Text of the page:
Recipes for Change: How to break the deadlock to tackle chronic diseases

This statement is EPHA’s interpretation of key messages from its annual conference: “Make Health Your Business: People, Power, Money and Policies” held on 7 September 2017 in Brussels. It does not necessarily reflect the view of speakers, and cannot in any way be attributed to them.

A challenge to European governments, EU Institutions and civil society

Thanks to the evidence base compiled by the WHO and OECD, European policy makers are well aware of WHAT types of policies are effective in reducing the growing burden of non-communicable chronic diseases (NCDs).

Policy-makers also know WHY action is needed:

  • Prosperity, economic development and well-being cannot be achieved without addressing chronic diseases.
  • NCDs have devastating individual and economic impacts: they are Europe’s biggest killers; they are responsible for €700 billion in EU healthcare spending annually; and attributable premature deaths result in a 0.8% loss in EU GDP per year.
  • Effective public health policies could prevent the onset of many chronic diseases. The WHO estimates that up to 80% of all heart disease, stroke and type-2 diabetes and 40% of cancers could be prevented.
  • Public health policies also have excellent rates of return on investment. With a median rate of 14 to 1, one Euro invested yields 14 in return for the economy. Overall, policies which lead to a gain in life expectancy also bring huge macroeconomic gains: every additional average year of life expectancy is worth a boost to GDP of up to 4%.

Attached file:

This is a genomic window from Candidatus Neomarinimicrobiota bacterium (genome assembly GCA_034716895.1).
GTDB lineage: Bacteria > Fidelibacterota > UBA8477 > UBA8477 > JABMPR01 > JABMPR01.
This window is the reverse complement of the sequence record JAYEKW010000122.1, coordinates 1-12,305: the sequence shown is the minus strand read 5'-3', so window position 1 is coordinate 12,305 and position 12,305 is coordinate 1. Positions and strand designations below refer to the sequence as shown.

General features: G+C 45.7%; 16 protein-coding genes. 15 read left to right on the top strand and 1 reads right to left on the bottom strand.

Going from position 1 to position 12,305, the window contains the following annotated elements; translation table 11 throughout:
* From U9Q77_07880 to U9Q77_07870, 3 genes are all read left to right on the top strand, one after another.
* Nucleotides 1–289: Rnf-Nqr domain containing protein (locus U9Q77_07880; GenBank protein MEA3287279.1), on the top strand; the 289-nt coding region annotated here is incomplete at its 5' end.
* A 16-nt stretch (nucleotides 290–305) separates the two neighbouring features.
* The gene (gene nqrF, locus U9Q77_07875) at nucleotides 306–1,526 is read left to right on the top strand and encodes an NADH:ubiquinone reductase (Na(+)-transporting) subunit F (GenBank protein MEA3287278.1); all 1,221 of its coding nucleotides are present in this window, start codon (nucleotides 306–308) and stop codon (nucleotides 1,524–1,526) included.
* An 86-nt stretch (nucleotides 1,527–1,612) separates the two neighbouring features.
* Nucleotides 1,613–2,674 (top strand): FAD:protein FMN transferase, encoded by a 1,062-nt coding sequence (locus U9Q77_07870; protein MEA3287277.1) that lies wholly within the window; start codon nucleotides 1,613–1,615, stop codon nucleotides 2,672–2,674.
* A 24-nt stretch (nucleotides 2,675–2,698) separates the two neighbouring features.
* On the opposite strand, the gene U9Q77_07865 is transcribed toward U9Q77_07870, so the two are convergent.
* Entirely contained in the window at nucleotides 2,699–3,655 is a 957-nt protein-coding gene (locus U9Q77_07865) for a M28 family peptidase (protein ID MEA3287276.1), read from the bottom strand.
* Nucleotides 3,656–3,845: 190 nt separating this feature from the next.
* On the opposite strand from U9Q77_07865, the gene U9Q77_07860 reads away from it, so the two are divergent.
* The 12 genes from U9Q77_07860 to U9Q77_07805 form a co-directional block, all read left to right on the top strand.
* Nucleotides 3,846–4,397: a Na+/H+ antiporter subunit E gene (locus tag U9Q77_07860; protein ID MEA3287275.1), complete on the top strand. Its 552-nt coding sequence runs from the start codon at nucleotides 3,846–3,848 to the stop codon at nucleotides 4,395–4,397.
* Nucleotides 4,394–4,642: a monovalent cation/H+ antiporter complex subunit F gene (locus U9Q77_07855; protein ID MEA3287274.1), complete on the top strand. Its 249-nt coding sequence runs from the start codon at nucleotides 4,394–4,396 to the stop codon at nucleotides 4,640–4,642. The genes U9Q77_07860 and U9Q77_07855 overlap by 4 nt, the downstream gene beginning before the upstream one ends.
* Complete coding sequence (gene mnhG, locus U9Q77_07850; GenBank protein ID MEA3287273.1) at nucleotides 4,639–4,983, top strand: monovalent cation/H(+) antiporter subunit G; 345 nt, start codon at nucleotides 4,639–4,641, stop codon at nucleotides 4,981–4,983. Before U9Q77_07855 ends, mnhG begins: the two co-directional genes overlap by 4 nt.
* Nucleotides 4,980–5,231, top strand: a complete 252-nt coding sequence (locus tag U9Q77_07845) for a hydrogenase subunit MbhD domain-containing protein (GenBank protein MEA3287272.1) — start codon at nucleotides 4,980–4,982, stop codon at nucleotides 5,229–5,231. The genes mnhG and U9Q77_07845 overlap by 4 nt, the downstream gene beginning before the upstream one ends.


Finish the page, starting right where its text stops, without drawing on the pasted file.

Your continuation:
• 70% of Europeans want the EU to do more for health, according to the most recent Eurobarometer survey. 70% of the population want to see more European action for health.

Despite the clear economic case for action, awareness is not being converted to policy action and Europe is no longer a global leader in terms of implementing innovative and ambitious policies to prevent NCDs. As a result of inaction, chronic diseases in Europe continue to rise.

This is why EPHA’s 2017 annual conference set out to discuss HOW to enable change and break the deadlock to tackle chronic diseases. Here are the resulting recommendations.

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